TWL (onsite) is delivered by one Teaching Assistant (TA) supervising four pupils working in pairs, guided by a comprehensive online tutorial programme. TWL has the best pedigree and the best evidence-base for any affordable literacy tutoring program. The evidence shows that this affordable tuition provides a similar impact to one-to-one tuition using a fully qualified teacher.
TWL requires limited training, and it will be supported by FFT Education working together with Success for All Foundation UK (SFA-UK). FFT Education, the leading information provider for schools, already directly supports half of primary schools in England. The Success for All Foundation in the USA has developed ‘Success for All’ (SFA): the most systematic and comprehensive primary school system available. TWL was developed as part of this system. Under sponsorship from the Fischer Family Trust, SFA-UK has adapted the SFA system and has been delivering this to schools in the UK for two decades. We have been piloting an anglicised version of the predecessor to TWL in some UK schools, and we are actively working on the anglicisation TWL.
A pupil receiving tuition using TWL is provided with a 30-minute session, 5 times per week. Pre-COVID-19, full correction of the gap in attainment in Year 1 and Year 2 pupils, for all pupils behind expected levels, in schools in areas of high deprivation, requires on average 16 weeks of TWL tuition.
Given the Teaching Assistant (TA) to pupil ratio of 1:4, the average staff cost per pupil is £240. There will be small additional costs to cover TA training, support, and access to the programme, resulting in an estimated overall total cost per pupil of £265. This compares to the Cost of Poor Quality of avoidable Early Literacy Failure of £50K+ per pupil of wasted resources during school years, and £500K+ cost to society for each case of adult illiteracy.
TWL is also highly effective for supporting the development of a range of SEND pupils, delivered one-to-two or one-to-one as appropriate. TWL is currently being delivered remotely on a ‘one-TA-to-one pupil’ basis, and this approach can be replicated if local lockdowns require this.
For immediate impact in limited number of schools in areas of high deprivation:
For longer term impact and resilience in future emergencies:
Summary of Evidence
Table 1. The percentage of pupils who achieve a level ‘C’ or greater at GSCE English in 2017 in relation to their original KS1 reading and writing scores*:
KS4 % gaining C+
KS 1 Reading Level
KS1 Writing Level
* Does not include EAL pupils
Table 2. Percentage of different groups with ‘High Risk’ literacy score (GCSE 2016 cohort)
KS4 % gaining C+
*FSM relates to the periods for which the pupils qualified for free school meals. FSM 1 = for 1 year, FMS 2 = for 2 years or more, FSM 0 = never qualified for free school meals.
The differences arising only out of season-of-birth demonstrate an example of the literacy impact of an additional stress factor. Boys who were born later in the year and who started Reception or Year 1 in Autumn 2019 will be particularly at risk of a COVID-19 impact, as the only complete term they will have experienced in that year will be their term of maximum immaturity.
The main evidence for the effectiveness of TWL is the evaluation of its predecessor Tutoring with Alphie (TWA) in two cluster randomized experiments in high-poverty Baltimore City schools. One found an effect size of +0.40, and one an effect size of +0.46, for a mean of +0.43, equivalent to approximately five additional months of learning.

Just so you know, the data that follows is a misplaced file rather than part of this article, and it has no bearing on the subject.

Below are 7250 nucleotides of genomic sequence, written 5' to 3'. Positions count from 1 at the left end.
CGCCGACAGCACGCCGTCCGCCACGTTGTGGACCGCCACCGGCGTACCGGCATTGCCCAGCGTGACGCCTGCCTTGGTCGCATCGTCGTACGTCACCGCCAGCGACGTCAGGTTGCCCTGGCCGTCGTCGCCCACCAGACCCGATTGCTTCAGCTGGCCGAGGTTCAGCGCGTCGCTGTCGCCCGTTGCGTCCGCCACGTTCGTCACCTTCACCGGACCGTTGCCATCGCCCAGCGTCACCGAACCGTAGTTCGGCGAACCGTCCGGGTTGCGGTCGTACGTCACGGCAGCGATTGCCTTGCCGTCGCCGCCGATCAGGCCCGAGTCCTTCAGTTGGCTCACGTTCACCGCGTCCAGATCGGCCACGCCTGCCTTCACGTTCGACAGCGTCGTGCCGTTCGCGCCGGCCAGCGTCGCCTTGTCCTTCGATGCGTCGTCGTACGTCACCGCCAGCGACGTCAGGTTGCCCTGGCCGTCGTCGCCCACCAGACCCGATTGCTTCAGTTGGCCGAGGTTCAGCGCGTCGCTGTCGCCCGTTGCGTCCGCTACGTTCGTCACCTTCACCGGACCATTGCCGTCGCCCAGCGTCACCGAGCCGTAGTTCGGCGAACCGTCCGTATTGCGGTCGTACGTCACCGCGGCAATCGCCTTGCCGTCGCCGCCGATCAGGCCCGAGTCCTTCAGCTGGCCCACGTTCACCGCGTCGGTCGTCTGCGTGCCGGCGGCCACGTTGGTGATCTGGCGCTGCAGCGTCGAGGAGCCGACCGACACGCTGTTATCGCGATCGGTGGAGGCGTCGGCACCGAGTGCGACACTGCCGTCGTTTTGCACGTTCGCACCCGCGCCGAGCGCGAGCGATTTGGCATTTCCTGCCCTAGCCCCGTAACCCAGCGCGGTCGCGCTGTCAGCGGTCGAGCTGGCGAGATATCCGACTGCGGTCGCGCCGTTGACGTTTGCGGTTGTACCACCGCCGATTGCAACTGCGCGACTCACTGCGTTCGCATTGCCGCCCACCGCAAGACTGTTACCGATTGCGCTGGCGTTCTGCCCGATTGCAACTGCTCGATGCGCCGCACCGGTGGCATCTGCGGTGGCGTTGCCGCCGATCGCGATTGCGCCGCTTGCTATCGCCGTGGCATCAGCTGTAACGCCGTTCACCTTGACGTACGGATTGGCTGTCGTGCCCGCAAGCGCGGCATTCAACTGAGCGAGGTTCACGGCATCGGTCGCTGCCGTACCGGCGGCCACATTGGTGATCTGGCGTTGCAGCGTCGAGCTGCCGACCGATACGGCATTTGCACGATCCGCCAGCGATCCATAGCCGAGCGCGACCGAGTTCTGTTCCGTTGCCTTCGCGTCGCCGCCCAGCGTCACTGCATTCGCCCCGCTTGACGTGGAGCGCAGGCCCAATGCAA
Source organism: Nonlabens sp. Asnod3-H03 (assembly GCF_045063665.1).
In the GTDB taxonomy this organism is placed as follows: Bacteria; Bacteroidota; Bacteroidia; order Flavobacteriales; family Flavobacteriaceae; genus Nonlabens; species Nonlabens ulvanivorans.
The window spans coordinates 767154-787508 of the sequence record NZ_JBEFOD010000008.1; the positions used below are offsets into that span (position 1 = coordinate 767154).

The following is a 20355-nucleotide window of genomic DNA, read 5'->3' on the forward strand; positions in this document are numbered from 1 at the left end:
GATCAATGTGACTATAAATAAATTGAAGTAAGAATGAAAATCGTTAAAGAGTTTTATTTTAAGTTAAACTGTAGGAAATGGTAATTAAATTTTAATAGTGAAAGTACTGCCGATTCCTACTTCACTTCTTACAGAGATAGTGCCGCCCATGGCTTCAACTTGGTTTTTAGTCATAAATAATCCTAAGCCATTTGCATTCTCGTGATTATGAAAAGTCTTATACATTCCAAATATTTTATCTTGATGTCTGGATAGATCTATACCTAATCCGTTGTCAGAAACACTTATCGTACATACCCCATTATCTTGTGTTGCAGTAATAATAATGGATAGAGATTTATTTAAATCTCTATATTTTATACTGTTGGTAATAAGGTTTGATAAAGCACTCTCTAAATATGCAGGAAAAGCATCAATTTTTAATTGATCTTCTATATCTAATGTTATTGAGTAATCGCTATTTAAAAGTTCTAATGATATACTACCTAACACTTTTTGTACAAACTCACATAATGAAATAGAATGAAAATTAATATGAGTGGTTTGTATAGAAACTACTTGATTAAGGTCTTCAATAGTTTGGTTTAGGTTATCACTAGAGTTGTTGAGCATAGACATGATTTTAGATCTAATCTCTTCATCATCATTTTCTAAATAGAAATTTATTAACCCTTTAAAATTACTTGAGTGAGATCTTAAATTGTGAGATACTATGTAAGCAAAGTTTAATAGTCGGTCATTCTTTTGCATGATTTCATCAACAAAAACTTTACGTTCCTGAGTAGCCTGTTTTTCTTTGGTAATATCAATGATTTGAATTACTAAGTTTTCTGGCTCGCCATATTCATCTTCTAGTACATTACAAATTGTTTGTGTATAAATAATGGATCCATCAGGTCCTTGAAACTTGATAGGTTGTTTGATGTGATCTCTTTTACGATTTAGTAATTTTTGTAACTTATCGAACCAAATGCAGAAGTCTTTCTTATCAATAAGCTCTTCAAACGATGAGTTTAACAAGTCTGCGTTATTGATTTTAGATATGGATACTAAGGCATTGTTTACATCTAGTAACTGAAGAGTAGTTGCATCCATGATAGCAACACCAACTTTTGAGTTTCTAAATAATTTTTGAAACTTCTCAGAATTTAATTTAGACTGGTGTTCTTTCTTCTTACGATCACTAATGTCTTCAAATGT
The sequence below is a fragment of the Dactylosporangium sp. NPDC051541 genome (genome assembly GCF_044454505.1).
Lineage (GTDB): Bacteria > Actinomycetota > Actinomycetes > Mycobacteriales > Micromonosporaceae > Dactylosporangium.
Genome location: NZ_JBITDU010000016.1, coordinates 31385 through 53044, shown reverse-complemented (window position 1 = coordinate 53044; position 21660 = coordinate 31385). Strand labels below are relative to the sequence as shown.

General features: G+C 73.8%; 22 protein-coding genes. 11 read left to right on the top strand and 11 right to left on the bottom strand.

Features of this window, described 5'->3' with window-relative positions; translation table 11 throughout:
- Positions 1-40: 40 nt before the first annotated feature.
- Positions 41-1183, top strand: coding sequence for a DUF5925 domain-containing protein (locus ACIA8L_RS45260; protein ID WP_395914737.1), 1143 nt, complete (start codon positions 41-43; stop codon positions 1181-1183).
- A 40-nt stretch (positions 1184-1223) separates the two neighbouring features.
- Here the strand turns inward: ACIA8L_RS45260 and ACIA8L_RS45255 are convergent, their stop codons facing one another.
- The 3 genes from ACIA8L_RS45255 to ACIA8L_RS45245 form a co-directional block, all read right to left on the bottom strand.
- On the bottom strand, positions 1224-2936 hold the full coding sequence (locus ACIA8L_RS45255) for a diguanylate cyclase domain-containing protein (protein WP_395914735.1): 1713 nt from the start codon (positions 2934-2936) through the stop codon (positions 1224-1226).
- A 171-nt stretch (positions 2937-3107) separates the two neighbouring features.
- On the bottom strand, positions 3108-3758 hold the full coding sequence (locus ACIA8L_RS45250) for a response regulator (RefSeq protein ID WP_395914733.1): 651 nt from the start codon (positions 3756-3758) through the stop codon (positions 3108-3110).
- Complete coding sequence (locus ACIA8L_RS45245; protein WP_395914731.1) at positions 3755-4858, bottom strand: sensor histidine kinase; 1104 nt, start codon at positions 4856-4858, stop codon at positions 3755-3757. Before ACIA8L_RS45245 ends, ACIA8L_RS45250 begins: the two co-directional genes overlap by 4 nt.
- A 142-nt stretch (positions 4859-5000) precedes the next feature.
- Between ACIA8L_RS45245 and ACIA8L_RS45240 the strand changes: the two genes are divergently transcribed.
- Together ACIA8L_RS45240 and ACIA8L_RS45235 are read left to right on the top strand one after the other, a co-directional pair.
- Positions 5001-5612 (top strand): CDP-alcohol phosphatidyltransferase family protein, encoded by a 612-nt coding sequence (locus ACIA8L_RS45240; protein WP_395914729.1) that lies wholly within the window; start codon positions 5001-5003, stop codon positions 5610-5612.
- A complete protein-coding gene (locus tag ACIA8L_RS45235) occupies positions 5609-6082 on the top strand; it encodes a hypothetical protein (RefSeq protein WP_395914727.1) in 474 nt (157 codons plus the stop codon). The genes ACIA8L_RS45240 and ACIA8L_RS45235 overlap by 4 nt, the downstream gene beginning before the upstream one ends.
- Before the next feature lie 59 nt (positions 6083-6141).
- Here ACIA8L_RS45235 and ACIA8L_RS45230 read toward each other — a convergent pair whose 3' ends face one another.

To date more than 1000 schools in the USA have used TWA and 450 have used TWL.
Our early piloting of the earlier implantation of this approach provides proof of implementation, and early evidence of equivalent impact, in the UK.
The Fischer Family Trust (‘The Trust’) is one of the foremost charities in the UK dedicated to improving the educational outcomes of the most vulnerable segment of pupils in UK schools.
The most effective improvement methodology ever to be developed in the manufacturing sector is the ‘Deming-Juran’ methodology, A.K.A ‘Lean manufacturing’, ‘Six Sigma’. A key principle of this methodology is that of the need to identify those ‘Vital Few’ aspects of a system which are the largest contributors to poor performance.
Using this approach to state education in Letchworth, FFT identified that in 1992, 33% of children entering state secondary education had a reading age of 9 years or below and that the Letchworth figures were representative of the whole of the UK. We identified that this occurred through Early Literacy Failure, that is the failure of a child to acquire basic literacy at the expected time (UK pupils who are on target have limited but effective literacy by the end of year 2). In Deming-Juran terms Early Literacy Failure is not only one of the ‘Vital Few’ candidates for improvement, it is the single aspect of education in England which is so fundamental, that until and unless it is rectified, all other attempts at improving school outcomes for the lower third of the population will be disappointing.
This discovery lead FFT to be involved in a number of initiatives in UK schools over the last two decades – the most relevant in the context of this submission are:
FFT schools’ information service: https://fft.org.uk/
FFT Education Data lab: https://ffteducationdatalab.org.uk/
Success for All UK: https://successforall.org.uk/news/
Fischer Family Trust Apex Project
. Fischer, Michael & Treadaway, Michael. (2018). Chances of success at Key Stage 4, part one. FFT Datalab blogpost
 Slavin, Robert & Lake, Cynthia & Davis, Susan & Madden, Nancy. (2011). Effective programs for struggling readers: A best-evidence synthesis. Educational Research Review. 6. 1-26.
 Madden, Nancy & Slavin, Robert. (2017). Evaluations of Technology-Assisted Small-Group Tutoring for Struggling Readers. Reading & Writing Quarterly. 1-8.